On the subject of selling sporting goods, let’s touch on a sporting goods store that sold. Before we do that, I’ve worried about what the upcoming capital lease accounting changes might do to the single tenant net lease (STNL) market. I had the opportunity at a retail real estate conference in October to ask that question of a Wall Street analyst that specializes in publicly-traded retail companies. His answer was more germane to stock performance than to the real estate, however it does transfer (and he did dumb it down for me a little too). His short answer is that he believes the markets already have the changes priced in because of how well the changes have been telegraphed. I guess we’ll see. And I guess the bigger disruption possibility in the STNL markets may be the potential elimination of the Section 1031 provisions of the tax code. Many investors have utilized Section 1031 in STNL transactions. We’ll keep an eye on that. So, the sporting goods store that sold was Bass Pro Shops at Gateway Town Center over off Interstate 30 at Otter Creek Road. Bass Pro Outdoor World, LLC sold the approximately 105,000 square foot store and almost 15 acres to SPT Prairie 1 BP Drive, LLC for $21,892,000. SPT Prairie Holdings, LLC is a Delaware Limited Liability Company that has been on a nation-wide buying spree of Bass Pro stores and Cabela’s stores. I’m no investigative reporter, I can connect dots, though, and see this as related to the purchase of Cabela’s by Bass Pro. Anyway, the sale works out to be close to $210 per square foot on the building. There is a little excess land with the purchase, and that land has been cleared and readied for development. It’s a nice corner in what seems to be the hottest retail development site in Little Rock. Recounting some things that have been touched on previously is to mention Dave & Buster’s, some new in-line centers, new hotels, Studio Movie Grill, local favorite David’s Burger’s, and a very nice, very busy, (which ones aren’t?) Chick-fil-A.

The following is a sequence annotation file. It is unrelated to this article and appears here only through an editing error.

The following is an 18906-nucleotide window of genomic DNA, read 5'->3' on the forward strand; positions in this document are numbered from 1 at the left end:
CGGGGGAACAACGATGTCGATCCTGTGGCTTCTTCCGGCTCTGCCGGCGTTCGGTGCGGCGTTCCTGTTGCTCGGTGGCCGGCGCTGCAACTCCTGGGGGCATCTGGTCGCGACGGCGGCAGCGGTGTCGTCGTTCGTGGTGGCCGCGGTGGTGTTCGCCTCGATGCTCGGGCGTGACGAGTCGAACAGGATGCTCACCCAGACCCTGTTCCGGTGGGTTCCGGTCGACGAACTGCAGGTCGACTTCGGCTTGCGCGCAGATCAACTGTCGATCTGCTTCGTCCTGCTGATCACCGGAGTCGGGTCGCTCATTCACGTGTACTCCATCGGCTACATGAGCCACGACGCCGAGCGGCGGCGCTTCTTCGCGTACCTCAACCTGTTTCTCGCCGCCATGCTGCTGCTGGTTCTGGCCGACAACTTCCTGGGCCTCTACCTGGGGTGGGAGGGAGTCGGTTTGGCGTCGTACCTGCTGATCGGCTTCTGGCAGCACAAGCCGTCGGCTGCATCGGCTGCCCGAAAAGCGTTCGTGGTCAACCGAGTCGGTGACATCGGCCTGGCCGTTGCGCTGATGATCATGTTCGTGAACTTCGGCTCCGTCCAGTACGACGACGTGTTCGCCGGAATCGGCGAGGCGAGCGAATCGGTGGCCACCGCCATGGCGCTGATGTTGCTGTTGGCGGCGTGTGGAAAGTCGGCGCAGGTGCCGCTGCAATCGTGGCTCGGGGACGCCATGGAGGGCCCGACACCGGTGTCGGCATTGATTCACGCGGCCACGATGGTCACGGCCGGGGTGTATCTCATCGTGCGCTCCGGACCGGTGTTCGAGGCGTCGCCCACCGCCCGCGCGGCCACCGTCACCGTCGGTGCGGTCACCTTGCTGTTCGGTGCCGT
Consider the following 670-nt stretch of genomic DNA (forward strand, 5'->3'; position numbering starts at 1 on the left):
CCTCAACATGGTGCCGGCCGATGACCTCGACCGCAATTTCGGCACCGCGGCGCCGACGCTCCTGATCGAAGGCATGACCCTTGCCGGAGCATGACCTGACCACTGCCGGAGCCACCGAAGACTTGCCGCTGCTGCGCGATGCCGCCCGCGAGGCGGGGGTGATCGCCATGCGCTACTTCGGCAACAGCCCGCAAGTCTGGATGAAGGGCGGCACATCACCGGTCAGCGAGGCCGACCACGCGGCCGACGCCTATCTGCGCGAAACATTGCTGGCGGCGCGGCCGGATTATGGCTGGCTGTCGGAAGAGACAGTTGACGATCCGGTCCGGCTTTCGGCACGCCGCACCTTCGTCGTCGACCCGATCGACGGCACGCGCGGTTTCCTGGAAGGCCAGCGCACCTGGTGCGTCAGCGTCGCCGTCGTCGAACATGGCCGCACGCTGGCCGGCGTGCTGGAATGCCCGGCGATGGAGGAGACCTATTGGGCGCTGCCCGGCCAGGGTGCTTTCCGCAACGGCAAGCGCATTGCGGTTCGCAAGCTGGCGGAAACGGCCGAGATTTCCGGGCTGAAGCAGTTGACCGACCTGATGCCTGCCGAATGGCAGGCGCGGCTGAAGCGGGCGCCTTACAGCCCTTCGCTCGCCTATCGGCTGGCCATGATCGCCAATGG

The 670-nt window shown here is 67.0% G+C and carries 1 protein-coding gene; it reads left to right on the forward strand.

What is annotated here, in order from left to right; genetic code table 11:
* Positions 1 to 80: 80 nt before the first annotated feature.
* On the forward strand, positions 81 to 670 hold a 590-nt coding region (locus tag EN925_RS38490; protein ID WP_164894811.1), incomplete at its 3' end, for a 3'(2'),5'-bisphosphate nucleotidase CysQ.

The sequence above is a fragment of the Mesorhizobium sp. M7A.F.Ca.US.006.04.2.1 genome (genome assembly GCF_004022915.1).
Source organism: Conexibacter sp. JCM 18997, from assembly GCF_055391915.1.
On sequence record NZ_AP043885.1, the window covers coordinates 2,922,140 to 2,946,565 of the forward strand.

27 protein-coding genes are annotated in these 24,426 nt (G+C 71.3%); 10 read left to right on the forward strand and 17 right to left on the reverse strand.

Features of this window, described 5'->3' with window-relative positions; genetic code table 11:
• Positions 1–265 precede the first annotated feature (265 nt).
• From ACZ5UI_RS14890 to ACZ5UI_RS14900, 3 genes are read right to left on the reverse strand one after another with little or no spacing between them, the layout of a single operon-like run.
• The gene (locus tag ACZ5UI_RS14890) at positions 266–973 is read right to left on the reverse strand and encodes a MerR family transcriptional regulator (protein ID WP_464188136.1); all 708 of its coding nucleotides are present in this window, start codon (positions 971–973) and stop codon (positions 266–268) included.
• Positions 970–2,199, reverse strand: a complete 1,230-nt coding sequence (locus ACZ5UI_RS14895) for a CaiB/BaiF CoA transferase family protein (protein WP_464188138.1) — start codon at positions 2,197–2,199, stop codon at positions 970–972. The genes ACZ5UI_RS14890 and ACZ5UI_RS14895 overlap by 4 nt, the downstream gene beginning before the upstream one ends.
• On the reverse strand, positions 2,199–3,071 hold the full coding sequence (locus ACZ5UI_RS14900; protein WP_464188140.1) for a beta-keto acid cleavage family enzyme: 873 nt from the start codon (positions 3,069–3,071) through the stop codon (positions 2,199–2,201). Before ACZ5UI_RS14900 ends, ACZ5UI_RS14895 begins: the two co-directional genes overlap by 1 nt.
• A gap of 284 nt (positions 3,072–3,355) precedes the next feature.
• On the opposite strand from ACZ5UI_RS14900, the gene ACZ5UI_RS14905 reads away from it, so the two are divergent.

Other interesting activity at Gateway Town Center includes an offering of one of the new in-line shopping centers adjacent to the outlet mall, and an offering of the to-be-built Hooters restaurant. The Hooters offering price is $3,414,634 and is based on a capitalization rate of 6.15%. The building is 6,400 square feet so buying that stream of income translates into paying about $530 per square foot for the building. I’m just guessing that maybe it might not bring that as an empty building. The gap between the price is paid and the true value of the land & improvements is part of the risk. Does the 6.15 percent cap rate reasonably reflect that risk? That’s the sort of question I ask. At the same conference last week, I had an enlightening conversation with a STNL broker who has dealt exclusively with that product for years. He explained to me that many, most even, STNL buyers are not looking past the monthly cash flow and have little, if any, concern with the market value of the underlying real estate in the event of the tenant’s default. I have to say, it is hard for me to look at single-tenant buildings without wondering what the next use could be and what would the value for it be. For example, there are dollar stores in all sorts of rural “Bugtussle” sorts of towns that are paying three or four times the rent that Cooter’s Garage or similar likely re-use is going to pay. Just sayin’, someday the music will stop again and there won’t be enough chairs.